To better serve multiple generations, estate planning needs to expand beyond financial considerations.
The age span of families living and managing wealth together has been rising for many decades. To understand this trend, consider that today, Americans’ life expectancy has risen by over 30 years since 1900. Also consider that the number of adults who have remarried has increased threefold since 19601 and that a 10-year age gap exists in 20% of new remarriages.2
The expansion of households and families across multiple generations raises a host of issues and opportunities for estate plans. One primary example is the need to bridge the generational divide that exists between grantors and beneficiaries. While younger generations seem increasingly inclined to seek meaning and purpose behind their inheritances, traditional estate plans rarely provide such insight. To deliver it, older generations should approach estate planning more holistically, with a focus on communicating the basis for their intentions both before and after they die.
Life expectancy has risen by over 30 years since 19003
Generalizations about generations
The attitudes, behaviors and preferences of younger generations have changed significantly from those of the generations that shaped traditional estate planning models.4
Remarriage has become much more common
Remarriage age gaps are larger5
A blended, multigenerational family
With large age gaps in remarriage, it is not uncommon for a blended family of spouses and children to cover four generations6
Methods for Navigating Generational Divides in Estate Plans
Consider adding a statement of wealth transfer intent (SOWTI) to your estate planning documents. As a personalized declaration of your wealth transfer goals, a SOWTI is the heart of your trust or will. It provides a unique intention that is tied to your personal history, values or perspectives and thus overcomes the traditional reliance by trustees and beneficiaries on making inferences about the overarching purpose of your wealth. This clarity has become increasingly relevant in an environment where tax minimization goals have become less critical for many individuals under current law.6
Sample goals that might be found in SOWTIs include encouraging entrepreneurialism, promoting philanthropy, or preserving family values and traditions. While many would agree these types of higher level objectives communicate an invaluable part of one’s legacy, they have rarely been included in traditional estate plans.
For more information about SOWTIs, see The "Goal Standard" of Estate Planning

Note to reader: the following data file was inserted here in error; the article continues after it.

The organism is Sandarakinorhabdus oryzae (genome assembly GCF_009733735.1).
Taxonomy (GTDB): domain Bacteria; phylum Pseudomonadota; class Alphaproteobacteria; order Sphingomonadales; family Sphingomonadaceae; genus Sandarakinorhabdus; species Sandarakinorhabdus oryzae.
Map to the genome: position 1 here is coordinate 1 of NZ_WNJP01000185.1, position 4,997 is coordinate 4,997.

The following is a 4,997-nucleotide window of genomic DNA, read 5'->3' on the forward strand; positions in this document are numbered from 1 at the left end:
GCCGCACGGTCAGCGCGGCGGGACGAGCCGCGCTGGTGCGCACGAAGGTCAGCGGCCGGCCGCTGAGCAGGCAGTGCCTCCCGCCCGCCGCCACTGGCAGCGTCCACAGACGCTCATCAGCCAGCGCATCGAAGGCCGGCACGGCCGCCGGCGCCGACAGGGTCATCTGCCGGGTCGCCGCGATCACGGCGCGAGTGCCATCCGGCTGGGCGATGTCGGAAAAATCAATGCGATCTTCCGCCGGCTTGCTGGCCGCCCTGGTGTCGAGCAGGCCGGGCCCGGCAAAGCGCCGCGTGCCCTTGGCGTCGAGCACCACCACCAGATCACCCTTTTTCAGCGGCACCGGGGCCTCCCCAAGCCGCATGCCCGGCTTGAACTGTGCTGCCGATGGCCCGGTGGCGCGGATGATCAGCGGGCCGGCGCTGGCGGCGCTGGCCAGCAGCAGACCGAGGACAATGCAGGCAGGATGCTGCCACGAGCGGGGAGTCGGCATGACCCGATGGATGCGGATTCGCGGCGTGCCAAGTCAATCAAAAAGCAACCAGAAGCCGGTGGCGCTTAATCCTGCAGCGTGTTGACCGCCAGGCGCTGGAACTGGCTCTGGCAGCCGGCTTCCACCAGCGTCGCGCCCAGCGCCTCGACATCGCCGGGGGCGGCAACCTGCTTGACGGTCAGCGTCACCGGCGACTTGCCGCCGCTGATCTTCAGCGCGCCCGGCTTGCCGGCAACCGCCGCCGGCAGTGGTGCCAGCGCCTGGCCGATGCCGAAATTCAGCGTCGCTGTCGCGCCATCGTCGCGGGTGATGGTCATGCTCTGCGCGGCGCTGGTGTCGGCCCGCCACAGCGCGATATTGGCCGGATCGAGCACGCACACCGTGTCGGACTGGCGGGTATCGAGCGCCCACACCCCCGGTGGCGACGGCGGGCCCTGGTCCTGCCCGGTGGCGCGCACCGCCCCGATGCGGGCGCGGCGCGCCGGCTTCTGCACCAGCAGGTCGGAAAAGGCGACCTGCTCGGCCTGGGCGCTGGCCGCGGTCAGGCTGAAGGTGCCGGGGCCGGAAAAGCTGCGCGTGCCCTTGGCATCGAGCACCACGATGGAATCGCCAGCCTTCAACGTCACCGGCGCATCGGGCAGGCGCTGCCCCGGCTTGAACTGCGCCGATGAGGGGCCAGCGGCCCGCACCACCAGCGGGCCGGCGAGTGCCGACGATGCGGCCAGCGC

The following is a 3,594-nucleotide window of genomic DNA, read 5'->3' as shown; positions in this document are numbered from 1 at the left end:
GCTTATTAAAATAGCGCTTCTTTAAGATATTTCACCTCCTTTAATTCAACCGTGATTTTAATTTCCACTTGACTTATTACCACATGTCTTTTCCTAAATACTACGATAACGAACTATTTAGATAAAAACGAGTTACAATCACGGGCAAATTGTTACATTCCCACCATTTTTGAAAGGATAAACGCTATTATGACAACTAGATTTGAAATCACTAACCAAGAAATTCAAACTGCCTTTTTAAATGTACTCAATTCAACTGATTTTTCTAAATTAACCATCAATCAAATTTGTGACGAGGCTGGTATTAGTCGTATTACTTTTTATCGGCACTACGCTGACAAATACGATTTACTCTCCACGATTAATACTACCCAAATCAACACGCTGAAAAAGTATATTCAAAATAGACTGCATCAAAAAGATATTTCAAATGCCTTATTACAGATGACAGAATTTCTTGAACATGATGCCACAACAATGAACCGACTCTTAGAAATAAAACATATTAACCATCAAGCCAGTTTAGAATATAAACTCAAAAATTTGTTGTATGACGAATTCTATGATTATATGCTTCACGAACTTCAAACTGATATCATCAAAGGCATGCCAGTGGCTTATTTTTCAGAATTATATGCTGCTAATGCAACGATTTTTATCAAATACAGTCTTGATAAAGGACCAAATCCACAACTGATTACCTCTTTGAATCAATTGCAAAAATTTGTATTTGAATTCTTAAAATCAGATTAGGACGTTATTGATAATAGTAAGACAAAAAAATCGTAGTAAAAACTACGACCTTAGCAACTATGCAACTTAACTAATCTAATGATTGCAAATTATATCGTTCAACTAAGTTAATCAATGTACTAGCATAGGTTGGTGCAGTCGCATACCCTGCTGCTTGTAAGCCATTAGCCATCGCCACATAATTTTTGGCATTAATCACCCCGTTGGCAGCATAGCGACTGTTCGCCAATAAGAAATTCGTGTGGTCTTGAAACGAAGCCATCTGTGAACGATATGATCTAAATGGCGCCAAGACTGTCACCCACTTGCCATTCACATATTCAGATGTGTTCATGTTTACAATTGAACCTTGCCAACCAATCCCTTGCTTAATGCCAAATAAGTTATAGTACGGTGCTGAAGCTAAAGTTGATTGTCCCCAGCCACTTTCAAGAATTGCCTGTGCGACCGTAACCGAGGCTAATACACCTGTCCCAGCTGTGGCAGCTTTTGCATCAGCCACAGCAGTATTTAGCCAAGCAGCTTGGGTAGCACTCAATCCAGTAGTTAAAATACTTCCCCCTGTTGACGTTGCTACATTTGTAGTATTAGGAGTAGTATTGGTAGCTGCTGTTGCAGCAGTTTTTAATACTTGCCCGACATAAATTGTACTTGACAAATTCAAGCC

Select trust distribution standards thoughtfully. Trust provisions that provide trustees guidance regarding what types of distributions can be made have historically been relatively narrow in scope for tax reasons. Support, maintenance and health are among the most common standards, whereas broader purposes, such as comfort and best interests, are used less frequently.
The narrowness of these standards is becoming increasingly incongruent with longer trust terms and generational shifts in philosophies and priorities. For example, carefully consider whether you want distributions to your children and grandchildren to enable more aspirational goals, such as global travel, professional education or social impact. Or more broadly, consider giving your trustees greater distribution flexibility so that they can adapt and respond to the changing needs of your beneficiaries.
Moving toward broader trust distribution standards makes sense for many families
Discretionary Distribution Standards
Focus on multiple aspects of wealth. Historically, estate planning has been predominantly focused on the financial aspect of legacies. But when families think more holistically about their wealth, their plans for their financial wealth will be more closely aligned with their values and aspirations.
Charles W. Collier offers a framework for this type of approach in his book Wealth in Families, where he expands the definition of wealth to include four quadrants: financial, human, intellectual and social capital. Consider adopting a similar approach with your family to move the conversation from “how much and when” to answering some of the most fundamental questions about your goals and values.
Redefining family wealth
Generational shifts in attitudes, preferences and behaviors are reshaping many aspects of life in the United States. The estate planning process should be no exception. Work with your family and advisors to adopt a model that can bridge differences and communicate your wealth’s purpose for many generations to come.
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